Working with Christian was always a relief. We weren’t very close, but just seeing him interact always gave me hope. He was just as abused and just as poor as any of the other, more “troubled”, kids, but he was developing phenomenally. He never hit or got hit; there were never any conflicts with him involved. By this description, one would think that he was a complete loner, but he wasn’t. He had a circle of friends, and while they sometimes fought amongst themselves, once Christian came in the picture his great problem solving skills, judge of character, and no-nonsense outlook helped him to find a compromise and continue the play peacefully. Watching his social development excited me, because it proved that there is hope for these children, that while some of them are taking longer than others, that eventually healthy growth and development can happen in a hostile environment.
When I applied for my internship, I knew that my work would rely heavily on relationship building. Just being there was motivation enough to reach out to the kids, but certain factors inspired me to get involved with them on a more personal level. The majority of the children that I worked with had recently emigrated from Mexico. Many of their families were not financially stable, and because the cost of living in San Francisco is so high, they could not afford to live anywhere but in dangerous neighborhoods or even homeless shelters. For the most part, these kids had very stressful lives, and their parents, busy working, probably didn’t give them as much attention as they needed. As a result, they were very receptive to any additional attention I offered, and I got to feel their need. Not just reading about it or knowing it exists and then doing something about it, but actually feeling it: this was awareness of social issues on a whole new level that I’d never experienced before. While my developing relationships with the kids were based largely on their need for me, my intentions weren’t completely unselfish. Besides my roommate, and occasionally the other staff members, the kids were my main source of social interaction. Many of them spoke only Spanish, which is my first language and what I speak at home with my family. They were all I had while I was there, and they reminded me of the comfort of home that I was so far away from and missed so much. Day to day, their acceptance was the most important thing to me, and I worked hard for it. A tough rejection was enough to put me down all day. The combination of feeling that the kids needed me and that I needed them allowed me to get closer to them and get more meaning out of my internship than I had anticipated.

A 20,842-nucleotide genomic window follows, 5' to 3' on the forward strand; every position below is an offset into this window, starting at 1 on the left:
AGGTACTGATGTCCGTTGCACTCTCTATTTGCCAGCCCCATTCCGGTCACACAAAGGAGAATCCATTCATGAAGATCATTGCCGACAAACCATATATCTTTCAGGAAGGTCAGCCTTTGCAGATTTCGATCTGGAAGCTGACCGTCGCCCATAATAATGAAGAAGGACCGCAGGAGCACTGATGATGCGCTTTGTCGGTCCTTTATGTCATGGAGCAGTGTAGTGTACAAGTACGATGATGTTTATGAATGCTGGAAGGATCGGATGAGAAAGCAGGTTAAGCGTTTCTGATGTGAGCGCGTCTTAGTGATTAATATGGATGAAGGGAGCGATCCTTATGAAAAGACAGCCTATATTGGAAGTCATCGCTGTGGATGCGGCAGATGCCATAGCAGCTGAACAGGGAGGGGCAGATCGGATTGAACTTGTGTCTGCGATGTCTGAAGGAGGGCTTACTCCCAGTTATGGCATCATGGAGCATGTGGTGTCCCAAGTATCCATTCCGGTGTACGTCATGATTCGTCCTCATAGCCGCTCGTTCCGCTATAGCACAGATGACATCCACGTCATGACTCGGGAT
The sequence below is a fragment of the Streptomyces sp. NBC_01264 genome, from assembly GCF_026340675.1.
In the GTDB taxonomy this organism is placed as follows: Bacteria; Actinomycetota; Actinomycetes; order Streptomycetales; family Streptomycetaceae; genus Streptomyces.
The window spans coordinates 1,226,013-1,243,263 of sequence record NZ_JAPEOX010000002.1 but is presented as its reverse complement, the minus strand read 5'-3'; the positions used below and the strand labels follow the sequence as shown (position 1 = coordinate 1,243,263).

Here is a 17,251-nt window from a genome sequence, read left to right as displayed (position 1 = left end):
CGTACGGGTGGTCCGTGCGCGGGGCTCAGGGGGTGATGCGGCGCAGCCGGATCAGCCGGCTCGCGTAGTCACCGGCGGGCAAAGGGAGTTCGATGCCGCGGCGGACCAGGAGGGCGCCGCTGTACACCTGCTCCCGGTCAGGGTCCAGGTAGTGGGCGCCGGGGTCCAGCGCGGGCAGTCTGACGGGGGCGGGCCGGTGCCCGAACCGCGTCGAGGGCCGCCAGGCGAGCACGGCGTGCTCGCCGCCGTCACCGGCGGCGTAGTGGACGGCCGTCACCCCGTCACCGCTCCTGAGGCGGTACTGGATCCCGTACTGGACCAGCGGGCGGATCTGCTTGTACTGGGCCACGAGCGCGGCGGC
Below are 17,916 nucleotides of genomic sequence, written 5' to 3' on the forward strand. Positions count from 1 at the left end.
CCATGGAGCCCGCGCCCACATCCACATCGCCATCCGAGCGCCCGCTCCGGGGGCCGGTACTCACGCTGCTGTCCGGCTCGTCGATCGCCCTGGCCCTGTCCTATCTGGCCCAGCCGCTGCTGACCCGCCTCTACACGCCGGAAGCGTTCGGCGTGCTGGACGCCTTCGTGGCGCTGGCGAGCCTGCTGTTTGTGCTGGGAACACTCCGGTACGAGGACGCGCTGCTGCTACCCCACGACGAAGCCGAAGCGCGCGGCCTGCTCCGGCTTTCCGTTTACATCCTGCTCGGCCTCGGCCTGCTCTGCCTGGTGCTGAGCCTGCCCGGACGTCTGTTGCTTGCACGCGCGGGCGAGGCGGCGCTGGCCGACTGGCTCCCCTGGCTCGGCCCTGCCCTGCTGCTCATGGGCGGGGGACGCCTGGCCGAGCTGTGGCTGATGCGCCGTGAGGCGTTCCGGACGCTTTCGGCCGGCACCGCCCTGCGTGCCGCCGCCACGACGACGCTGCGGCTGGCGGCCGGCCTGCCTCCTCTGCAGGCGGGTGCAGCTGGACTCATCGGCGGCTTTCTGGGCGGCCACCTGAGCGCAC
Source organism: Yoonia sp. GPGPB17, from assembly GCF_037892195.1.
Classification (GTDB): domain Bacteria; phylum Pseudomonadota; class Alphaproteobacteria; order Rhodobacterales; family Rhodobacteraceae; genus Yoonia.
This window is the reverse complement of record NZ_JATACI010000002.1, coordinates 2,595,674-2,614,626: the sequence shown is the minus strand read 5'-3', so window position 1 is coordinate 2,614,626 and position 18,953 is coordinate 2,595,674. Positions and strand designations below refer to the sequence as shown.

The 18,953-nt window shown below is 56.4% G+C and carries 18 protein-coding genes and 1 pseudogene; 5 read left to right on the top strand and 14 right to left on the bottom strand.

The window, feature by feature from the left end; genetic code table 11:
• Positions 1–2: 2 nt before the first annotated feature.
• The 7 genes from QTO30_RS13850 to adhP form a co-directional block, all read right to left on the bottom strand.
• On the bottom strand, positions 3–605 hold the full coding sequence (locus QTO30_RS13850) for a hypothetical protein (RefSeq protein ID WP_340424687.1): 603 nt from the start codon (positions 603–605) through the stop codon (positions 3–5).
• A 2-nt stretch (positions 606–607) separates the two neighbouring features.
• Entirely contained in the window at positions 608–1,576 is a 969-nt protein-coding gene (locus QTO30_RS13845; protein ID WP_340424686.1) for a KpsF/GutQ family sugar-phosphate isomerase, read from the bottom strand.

Although my DPCS internship was only two months of my life, it was a surreal concentrated experience. People rarely get a chance to “start over,” but in San Francisco nobody knew who I was, where I’d been, or what mistakes I’d made. I realized that I could be whoever I wanted to be, that I could portray myself as whatever I wanted, through the relationships I formed with my room mate, my coworkers, and especially my kids. Without every other decision I’ve ever made looming in the back of my mind, I was able to make decisions based on what I’d learned and what I’d strived to be and accomplish for 19 years and not on what I’d actually done in that time. Being able to do this gave me perspective; I began to compare the choices and behaviors I would have normally carried out to the ones I was carrying out. There was a difference. I was still “Sasha,” but with no pre-established social buffers, I was able to be a clearer, truer, happier, and more fulfilled “Sasha” than I ever had been.
Going into this, I was so focused on the larger scale effects of my internship, that I didn’t see how much more important the smaller scale effects are: the individual deeds, intentions, and relationships. So, maybe over the course of two months I didn’t revolutionize the way they do childcare in the Tenderloin. I did meet some new people, and form some new relationships; I did learn an incredible amount about myself, learning that led to what I think are some major improvements, and I did make life slightly better for a few very, very special kids, and, to the “me” that I am now, that makes all the difference.